But the last and most critical flaw with the 20s material and its parallel play with the primary narrative of the 70s is that it has no reason to be. Not only are the beats of each child’s New York Story frequently repeated in full, they seem to be building towards a momentous connection that amounts to an underwhelming familial reveal in the 70s portion of the film. There’s little reason to parallel these two stories, except to demonstrate a parallel, and even the lack of diegetic sound as a signifier of deafness is inconsistent between them, a mark of loosely-justified gimmickry.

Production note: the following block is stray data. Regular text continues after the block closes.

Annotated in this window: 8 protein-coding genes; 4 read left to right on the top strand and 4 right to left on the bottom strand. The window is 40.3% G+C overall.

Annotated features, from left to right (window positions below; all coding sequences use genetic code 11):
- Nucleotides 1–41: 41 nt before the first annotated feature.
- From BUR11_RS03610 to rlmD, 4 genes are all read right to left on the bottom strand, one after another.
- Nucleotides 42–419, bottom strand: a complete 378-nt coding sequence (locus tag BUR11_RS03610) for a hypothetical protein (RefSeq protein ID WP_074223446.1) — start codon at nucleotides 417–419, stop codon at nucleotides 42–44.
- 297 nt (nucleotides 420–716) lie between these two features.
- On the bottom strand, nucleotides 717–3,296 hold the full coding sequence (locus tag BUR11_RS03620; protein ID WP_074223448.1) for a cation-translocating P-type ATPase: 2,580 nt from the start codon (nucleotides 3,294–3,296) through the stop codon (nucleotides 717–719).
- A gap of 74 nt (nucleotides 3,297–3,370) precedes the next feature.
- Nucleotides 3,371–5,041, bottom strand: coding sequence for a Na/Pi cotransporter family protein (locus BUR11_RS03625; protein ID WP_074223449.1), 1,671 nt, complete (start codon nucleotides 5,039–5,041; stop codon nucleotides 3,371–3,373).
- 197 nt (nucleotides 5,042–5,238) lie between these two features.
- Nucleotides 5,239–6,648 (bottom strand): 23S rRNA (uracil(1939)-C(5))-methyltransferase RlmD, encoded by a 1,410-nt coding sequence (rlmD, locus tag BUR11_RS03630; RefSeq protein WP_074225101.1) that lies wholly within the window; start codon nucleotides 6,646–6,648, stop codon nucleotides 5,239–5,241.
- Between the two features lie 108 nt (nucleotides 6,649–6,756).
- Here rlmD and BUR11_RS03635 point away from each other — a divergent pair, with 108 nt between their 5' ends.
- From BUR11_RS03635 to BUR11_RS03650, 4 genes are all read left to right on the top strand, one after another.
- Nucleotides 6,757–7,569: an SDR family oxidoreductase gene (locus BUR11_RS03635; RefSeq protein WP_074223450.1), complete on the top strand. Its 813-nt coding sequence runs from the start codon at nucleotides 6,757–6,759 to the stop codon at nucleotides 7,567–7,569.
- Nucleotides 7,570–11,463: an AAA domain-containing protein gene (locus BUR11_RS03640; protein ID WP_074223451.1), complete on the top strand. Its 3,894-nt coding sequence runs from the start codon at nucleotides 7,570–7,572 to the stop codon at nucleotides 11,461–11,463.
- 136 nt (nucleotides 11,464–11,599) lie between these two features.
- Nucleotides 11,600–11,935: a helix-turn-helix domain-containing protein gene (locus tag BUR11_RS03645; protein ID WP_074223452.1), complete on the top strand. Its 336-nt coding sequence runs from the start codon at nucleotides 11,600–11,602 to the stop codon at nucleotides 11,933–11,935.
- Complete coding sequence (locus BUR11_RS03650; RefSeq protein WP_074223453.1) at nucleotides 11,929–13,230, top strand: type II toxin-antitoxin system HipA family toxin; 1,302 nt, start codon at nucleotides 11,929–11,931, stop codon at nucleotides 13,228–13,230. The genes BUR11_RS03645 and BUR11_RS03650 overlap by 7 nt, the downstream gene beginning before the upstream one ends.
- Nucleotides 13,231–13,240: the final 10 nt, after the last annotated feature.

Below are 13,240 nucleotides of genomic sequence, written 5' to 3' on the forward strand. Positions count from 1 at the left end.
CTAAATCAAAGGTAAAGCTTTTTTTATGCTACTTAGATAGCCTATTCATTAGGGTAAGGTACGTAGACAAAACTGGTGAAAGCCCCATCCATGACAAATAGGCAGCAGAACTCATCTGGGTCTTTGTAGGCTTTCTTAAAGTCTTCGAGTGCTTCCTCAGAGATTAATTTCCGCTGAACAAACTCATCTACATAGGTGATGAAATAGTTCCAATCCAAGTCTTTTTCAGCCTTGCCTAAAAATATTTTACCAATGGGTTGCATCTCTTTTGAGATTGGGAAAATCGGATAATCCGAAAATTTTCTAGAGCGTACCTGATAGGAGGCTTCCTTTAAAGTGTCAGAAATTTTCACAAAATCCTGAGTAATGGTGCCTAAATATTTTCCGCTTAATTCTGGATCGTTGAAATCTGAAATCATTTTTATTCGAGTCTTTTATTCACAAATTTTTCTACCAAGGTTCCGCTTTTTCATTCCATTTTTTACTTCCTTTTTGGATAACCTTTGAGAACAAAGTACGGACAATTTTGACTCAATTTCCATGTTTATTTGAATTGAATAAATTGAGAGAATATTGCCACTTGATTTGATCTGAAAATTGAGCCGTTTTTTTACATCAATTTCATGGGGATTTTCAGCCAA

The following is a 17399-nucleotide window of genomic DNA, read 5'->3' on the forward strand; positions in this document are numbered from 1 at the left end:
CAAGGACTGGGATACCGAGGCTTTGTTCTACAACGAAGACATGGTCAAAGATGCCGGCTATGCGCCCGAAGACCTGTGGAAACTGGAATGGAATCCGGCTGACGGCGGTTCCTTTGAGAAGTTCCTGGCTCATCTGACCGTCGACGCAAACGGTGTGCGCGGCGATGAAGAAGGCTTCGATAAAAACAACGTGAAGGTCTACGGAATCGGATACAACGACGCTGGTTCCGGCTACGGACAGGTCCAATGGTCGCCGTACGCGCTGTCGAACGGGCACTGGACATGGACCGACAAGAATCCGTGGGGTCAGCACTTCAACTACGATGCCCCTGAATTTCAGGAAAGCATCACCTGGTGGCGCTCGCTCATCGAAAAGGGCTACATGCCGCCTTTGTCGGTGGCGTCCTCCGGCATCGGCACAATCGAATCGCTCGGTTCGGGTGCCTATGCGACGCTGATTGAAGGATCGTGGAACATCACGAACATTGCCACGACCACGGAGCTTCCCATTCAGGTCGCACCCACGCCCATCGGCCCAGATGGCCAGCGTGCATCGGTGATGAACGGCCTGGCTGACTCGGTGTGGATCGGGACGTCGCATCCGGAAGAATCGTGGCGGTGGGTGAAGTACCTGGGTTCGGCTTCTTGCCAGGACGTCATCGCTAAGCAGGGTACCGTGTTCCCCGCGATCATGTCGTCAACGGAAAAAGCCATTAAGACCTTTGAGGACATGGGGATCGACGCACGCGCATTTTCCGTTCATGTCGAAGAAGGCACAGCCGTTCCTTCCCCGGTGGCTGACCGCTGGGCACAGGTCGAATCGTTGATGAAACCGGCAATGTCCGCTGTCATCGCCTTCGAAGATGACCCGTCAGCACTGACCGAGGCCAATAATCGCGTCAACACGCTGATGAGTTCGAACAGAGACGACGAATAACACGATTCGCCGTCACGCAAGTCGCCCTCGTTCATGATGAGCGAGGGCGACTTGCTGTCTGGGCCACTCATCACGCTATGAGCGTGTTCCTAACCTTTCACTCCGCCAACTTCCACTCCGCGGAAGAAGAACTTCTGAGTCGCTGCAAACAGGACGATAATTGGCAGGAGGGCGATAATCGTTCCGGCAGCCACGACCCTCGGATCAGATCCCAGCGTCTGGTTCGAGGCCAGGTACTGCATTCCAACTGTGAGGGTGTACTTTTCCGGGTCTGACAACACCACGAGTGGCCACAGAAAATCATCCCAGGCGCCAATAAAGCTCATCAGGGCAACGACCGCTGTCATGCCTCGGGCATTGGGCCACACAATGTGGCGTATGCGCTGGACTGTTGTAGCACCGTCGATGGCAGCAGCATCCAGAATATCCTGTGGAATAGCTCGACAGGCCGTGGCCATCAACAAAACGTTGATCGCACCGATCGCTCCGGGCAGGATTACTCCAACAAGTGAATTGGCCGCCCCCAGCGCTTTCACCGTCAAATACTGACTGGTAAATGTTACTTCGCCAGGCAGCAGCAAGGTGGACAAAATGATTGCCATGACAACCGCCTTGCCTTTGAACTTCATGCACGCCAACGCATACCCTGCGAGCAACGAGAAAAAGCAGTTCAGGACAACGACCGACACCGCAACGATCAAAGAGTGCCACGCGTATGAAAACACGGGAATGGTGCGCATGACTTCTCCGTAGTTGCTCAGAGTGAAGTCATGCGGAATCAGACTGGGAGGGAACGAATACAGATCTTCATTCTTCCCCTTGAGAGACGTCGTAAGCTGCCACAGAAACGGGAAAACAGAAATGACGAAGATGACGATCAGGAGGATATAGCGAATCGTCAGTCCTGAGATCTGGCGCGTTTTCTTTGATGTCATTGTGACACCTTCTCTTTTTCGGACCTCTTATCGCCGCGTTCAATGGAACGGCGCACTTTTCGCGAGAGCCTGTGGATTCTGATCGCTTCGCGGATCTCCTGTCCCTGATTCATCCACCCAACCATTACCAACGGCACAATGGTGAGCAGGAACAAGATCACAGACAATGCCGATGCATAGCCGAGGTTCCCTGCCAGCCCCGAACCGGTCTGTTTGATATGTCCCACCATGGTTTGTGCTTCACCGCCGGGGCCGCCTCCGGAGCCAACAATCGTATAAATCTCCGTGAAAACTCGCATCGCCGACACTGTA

By the time the film ends in a risible sequence that mixes elaborate dioramas, rapid cutting, lighting flourishes, and a barrage of questions that ought to be rhetorical but aren’t (“What is this” and “What’s going on” and “How did you find us”) — none of which has a discernible intent — it becomes clear that it's not just the cribs from silent cinema: the whole effort is no more than a series of underdeveloped structural and stylistic concepts, tied together through a contrived emotional non sequitur of a plot twist. That I haven’t touched on many of Wonderstruck’s smaller failures of craft — nonsensical eyelines and blocking, egregiously unnecessary flashbacks, conspicuous loose ends — speaks to a project that I suspect either got away from Haynes early on, or one that he was never invested in in the first place.